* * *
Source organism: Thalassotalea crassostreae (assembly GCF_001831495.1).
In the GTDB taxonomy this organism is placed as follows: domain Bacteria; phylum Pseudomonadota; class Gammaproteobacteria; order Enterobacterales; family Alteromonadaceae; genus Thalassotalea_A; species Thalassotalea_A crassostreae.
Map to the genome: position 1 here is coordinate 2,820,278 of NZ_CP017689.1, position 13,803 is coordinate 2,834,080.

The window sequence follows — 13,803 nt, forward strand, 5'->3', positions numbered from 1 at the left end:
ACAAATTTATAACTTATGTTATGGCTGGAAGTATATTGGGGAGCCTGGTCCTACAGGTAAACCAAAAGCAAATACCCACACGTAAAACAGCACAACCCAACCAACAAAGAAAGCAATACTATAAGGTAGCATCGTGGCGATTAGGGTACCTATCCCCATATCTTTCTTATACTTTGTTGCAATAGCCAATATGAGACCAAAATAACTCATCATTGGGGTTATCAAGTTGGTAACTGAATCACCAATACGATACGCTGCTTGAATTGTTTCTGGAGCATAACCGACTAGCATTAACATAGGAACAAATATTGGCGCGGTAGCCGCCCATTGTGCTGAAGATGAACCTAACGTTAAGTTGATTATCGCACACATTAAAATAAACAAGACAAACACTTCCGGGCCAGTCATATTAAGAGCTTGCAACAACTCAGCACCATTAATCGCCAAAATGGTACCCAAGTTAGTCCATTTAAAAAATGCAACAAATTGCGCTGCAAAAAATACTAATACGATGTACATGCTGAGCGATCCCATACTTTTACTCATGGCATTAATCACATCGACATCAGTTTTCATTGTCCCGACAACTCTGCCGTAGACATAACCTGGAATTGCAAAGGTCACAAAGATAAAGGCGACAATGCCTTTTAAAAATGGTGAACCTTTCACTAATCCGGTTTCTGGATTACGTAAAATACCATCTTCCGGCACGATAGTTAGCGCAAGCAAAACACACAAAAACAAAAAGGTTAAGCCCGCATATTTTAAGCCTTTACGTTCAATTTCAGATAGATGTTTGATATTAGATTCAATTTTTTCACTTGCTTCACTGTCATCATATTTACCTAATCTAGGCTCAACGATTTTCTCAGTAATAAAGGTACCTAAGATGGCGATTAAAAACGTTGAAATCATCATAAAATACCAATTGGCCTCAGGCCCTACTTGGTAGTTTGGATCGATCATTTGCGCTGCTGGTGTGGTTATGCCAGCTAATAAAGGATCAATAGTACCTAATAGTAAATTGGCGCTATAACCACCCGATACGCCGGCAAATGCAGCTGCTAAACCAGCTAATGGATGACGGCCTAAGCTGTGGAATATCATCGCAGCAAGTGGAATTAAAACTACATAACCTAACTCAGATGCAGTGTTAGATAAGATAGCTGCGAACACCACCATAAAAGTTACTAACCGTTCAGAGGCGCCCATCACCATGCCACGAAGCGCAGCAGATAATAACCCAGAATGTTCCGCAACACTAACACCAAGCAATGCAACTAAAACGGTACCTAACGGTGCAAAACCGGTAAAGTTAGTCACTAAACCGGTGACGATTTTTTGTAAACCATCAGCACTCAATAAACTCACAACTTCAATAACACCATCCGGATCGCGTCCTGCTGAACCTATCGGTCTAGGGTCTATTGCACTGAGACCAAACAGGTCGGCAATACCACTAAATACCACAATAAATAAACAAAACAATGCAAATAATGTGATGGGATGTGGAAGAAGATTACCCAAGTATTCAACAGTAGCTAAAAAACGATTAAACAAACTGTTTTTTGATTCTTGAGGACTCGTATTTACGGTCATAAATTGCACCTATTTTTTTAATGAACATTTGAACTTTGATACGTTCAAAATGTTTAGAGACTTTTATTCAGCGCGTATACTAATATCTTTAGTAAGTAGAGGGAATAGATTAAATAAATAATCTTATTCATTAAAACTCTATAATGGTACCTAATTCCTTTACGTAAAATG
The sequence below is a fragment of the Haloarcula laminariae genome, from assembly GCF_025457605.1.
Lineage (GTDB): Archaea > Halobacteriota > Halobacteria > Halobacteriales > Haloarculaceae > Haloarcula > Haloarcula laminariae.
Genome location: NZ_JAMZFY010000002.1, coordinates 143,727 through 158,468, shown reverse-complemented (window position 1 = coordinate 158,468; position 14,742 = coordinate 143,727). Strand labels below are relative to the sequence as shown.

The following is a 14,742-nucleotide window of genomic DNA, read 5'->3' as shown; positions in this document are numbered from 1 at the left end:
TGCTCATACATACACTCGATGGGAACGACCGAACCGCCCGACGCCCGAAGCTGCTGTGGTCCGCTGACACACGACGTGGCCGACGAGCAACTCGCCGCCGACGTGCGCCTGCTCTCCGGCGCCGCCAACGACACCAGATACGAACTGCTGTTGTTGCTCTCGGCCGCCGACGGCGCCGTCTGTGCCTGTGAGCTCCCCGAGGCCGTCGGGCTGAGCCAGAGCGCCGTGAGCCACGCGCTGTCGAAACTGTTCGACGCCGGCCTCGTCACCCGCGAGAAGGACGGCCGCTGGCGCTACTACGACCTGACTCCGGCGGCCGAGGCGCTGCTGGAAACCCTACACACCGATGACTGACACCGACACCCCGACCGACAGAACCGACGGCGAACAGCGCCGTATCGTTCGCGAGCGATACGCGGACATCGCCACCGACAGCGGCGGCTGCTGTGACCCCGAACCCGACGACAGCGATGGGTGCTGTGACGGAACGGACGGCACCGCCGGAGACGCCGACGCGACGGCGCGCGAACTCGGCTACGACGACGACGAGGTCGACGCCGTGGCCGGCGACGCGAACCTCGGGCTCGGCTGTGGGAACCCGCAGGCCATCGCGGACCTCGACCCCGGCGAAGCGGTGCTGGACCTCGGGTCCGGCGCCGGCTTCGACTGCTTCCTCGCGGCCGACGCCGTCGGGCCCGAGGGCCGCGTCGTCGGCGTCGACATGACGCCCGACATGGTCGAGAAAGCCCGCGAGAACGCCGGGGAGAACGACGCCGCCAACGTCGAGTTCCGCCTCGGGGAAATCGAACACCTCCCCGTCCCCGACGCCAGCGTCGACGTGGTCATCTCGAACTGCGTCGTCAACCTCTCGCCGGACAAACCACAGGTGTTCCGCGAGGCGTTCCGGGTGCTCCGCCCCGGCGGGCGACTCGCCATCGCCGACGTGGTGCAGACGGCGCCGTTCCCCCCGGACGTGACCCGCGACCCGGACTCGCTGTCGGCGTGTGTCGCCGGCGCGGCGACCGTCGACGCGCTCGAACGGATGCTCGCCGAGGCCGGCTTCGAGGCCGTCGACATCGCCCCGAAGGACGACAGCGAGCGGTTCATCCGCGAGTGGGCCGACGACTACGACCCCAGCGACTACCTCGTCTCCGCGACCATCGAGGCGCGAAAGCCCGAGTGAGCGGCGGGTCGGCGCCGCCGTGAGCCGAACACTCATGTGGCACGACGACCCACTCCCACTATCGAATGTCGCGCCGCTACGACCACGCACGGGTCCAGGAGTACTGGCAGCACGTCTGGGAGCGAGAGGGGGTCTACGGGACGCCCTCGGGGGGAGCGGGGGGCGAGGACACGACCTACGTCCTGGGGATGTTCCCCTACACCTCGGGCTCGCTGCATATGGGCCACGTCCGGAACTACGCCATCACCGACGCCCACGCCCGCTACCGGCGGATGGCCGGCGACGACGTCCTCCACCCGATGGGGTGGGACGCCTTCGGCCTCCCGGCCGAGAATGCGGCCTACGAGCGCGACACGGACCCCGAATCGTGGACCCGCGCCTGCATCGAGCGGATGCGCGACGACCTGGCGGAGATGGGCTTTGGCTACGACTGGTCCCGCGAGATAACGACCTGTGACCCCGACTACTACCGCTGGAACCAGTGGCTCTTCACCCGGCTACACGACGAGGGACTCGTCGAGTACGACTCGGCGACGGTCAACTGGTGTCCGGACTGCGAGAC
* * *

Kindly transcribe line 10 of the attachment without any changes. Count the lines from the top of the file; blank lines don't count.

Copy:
TGCTCATACATACACTCGATGGGAACGACCGAACCGCCCGACGCCCGAAGCTGCTGTGGTCCGCTGACACACGACGTGGCCGACGAGCAACTCGCCGCCGACGTGCGCCTGCTCTCCGGCGCCGCCAACGACACCAGATACGAACTGCTGTTGTTGCTCTCGGCCGCCGACGGCGCCGTCTGTGCCTGTGAGCTCCCCGAGGCCGTCGGGCTGAGCCAGAGCGCCGTGAGCCACGCGCTGTCGAAACTGTTCGACGCCGGCCTCGTCACCCGCGAGAAGGACGGCCGCTGGCGCTACTACGACCTGACTCCGGCGGCCGAGGCGCTGCTGGAAACCCTACACACCGATGACTGACACCGACACCCCGACCGACAGAACCGACGGCGAACAGCGCCGTATCGTTCGCGAGCGATACGCGGACATCGCCACCGACAGCGGCGGCTGCTGTGACCCCGAACCCGACGACAGCGATGGGTGCTGTGACGGAACGGACGGCACCGCCGGAGACGCCGACGCGACGGCGCGCGAACTCGGCTACGACGACGACGAGGTCGACGCCGTGGCCGGCGACGCGAACCTCGGGCTCGGCTGTGGGAACCCGCAGGCCATCGCGGACCTCGACCCCGGCGAAGCGGTGCTGGACCTCGGGTCCGGCGCCGGCTTCGACTGCTTCCTCGCGGCCGACGCCGTCGGGCCCGAGGGCCGCGTCGTCGGCGTCGACATGACGCCCGACATGGTCGAGAAAGCCCGCGAGAACGCCGGGGAGAACGACGCCGCCAACGTCGAGTTCCGCCTCGGGGAAATCGAACACCTCCCCGTCCCCGACGCCAGCGTCGACGTGGTCATCTCGAACTGCGTCGTCAACCTCTCGCCGGACAAACCACAGGTGTTCCGCGAGGCGTTCCGGGTGCTCCGCCCCGGCGGGCGACTCGCCATCGCCGACGTGGTGCAGACGGCGCCGTTCCCCCCGGACGTGACCCGCGACCCGGACTCGCTGTCGGCGTGTGTCGCCGGCGCGGCGACCGTCGACGCGCTCGAACGGATGCTCGCCGAGGCCGGCTTCGAGGCCGTCGACATCGCCCCGAAGGACGACAGCGAGCGGTTCATCCGCGAGTGGGCCGACGACTACGACCCCAGCGACTACCTCGTCTCCGCGACCATCGAGGCGCGAAAGCCCGAGTGAGCGGCGGGTCGGCGCCGCCGTGAGCCGAACACTCATGTGGCACGACGACCCACTCCCACTATCGAATGTCGCGCCGCTACGACCACGCACGGGTCCAGGAGTACTGGCAGCACGTCTGGGAGCGAGAGGGGGTCTACGGGACGCCCTCGGGGGGAGCGGGGGGCGAGGACACGACCTACGTCCTGGGGATGTTCCCCTACACCTCGGGCTCGCTGCATATGGGCCACGTCCGGAACTACGCCATCACCGACGCCCACGCCCGCTACCGGCGGATGGCCGGCGACGACGTCCTCCACCCGATGGGGTGGGACGCCTTCGGCCTCCCGGCCGAGAATGCGGCCTACGAGCGCGACACGGACCCCGAATCGTGGACCCGCGCCTGCATCGAGCGGATGCGCGACGACCTGGCGGAGATGGGCTTTGGCTACGACTGGTCCCGCGAGATAACGACCTGTGACCCCGACTACTACCGCTGGAACCAGTGGCTCTTCACCCGGCTACACGACGAGGGACTCGTCGAGTACGACTCGGCGACGGTCAACTGGTGTCCGGACTGCGAGAC